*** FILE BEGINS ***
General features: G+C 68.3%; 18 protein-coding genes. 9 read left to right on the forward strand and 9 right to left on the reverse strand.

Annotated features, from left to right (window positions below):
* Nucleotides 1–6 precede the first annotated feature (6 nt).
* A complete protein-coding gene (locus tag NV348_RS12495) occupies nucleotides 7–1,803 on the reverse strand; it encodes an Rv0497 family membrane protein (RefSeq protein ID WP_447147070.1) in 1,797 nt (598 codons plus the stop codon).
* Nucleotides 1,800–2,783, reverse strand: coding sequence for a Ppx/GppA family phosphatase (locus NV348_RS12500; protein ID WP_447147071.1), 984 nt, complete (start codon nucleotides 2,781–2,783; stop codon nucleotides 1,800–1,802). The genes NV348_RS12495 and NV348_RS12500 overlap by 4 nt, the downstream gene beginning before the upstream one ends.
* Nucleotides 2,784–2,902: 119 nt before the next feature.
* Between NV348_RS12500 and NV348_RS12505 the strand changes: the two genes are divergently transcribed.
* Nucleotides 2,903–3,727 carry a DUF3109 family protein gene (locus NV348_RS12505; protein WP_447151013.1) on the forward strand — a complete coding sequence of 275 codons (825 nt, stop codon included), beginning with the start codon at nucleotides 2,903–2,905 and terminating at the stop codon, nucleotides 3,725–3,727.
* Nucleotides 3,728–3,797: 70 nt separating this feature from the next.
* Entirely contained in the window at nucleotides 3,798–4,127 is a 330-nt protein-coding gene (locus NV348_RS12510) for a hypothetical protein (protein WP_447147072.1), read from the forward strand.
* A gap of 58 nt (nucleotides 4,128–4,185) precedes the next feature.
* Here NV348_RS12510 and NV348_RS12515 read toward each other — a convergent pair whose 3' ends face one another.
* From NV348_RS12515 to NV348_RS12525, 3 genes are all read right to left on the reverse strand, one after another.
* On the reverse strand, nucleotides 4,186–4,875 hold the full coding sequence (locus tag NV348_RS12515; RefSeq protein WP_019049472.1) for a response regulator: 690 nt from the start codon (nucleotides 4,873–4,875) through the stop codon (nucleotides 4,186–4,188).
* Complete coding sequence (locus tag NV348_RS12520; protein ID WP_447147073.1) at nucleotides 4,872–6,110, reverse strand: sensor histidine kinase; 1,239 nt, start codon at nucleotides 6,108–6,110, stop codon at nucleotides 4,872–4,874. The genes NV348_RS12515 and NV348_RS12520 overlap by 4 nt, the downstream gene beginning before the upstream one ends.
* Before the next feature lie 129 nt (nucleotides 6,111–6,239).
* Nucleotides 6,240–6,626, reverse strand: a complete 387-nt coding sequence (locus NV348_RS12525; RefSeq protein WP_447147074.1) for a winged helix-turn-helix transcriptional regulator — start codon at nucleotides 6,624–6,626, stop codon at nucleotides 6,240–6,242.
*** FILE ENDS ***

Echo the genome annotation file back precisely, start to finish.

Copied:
General features: G+C 68.3%; 18 protein-coding genes. 9 read left to right on the forward strand and 9 right to left on the reverse strand.

Annotated features, from left to right (window positions below):
* Nucleotides 1–6 precede the first annotated feature (6 nt).
* A complete protein-coding gene (locus tag NV348_RS12495) occupies nucleotides 7–1,803 on the reverse strand; it encodes an Rv0497 family membrane protein (RefSeq protein ID WP_447147070.1) in 1,797 nt (598 codons plus the stop codon).
* Nucleotides 1,800–2,783, reverse strand: coding sequence for a Ppx/GppA family phosphatase (locus NV348_RS12500; protein ID WP_447147071.1), 984 nt, complete (start codon nucleotides 2,781–2,783; stop codon nucleotides 1,800–1,802). The genes NV348_RS12495 and NV348_RS12500 overlap by 4 nt, the downstream gene beginning before the upstream one ends.
* Nucleotides 2,784–2,902: 119 nt before the next feature.
* Between NV348_RS12500 and NV348_RS12505 the strand changes: the two genes are divergently transcribed.
* Nucleotides 2,903–3,727 carry a DUF3109 family protein gene (locus NV348_RS12505; protein WP_447151013.1) on the forward strand — a complete coding sequence of 275 codons (825 nt, stop codon included), beginning with the start codon at nucleotides 2,903–2,905 and terminating at the stop codon, nucleotides 3,725–3,727.
* Nucleotides 3,728–3,797: 70 nt separating this feature from the next.
* Entirely contained in the window at nucleotides 3,798–4,127 is a 330-nt protein-coding gene (locus NV348_RS12510) for a hypothetical protein (protein WP_447147072.1), read from the forward strand.
* A gap of 58 nt (nucleotides 4,128–4,185) precedes the next feature.
* Here NV348_RS12510 and NV348_RS12515 read toward each other — a convergent pair whose 3' ends face one another.
* From NV348_RS12515 to NV348_RS12525, 3 genes are all read right to left on the reverse strand, one after another.
* On the reverse strand, nucleotides 4,186–4,875 hold the full coding sequence (locus tag NV348_RS12515; RefSeq protein WP_019049472.1) for a response regulator: 690 nt from the start codon (nucleotides 4,873–4,875) through the stop codon (nucleotides 4,186–4,188).
* Complete coding sequence (locus tag NV348_RS12520; protein ID WP_447147073.1) at nucleotides 4,872–6,110, reverse strand: sensor histidine kinase; 1,239 nt, start codon at nucleotides 6,108–6,110, stop codon at nucleotides 4,872–4,874. The genes NV348_RS12515 and NV348_RS12520 overlap by 4 nt, the downstream gene beginning before the upstream one ends.
* Before the next feature lie 129 nt (nucleotides 6,111–6,239).
* Nucleotides 6,240–6,626, reverse strand: a complete 387-nt coding sequence (locus NV348_RS12525; RefSeq protein WP_447147074.1) for a winged helix-turn-helix transcriptional regulator — start codon at nucleotides 6,624–6,626, stop codon at nucleotides 6,240–6,242.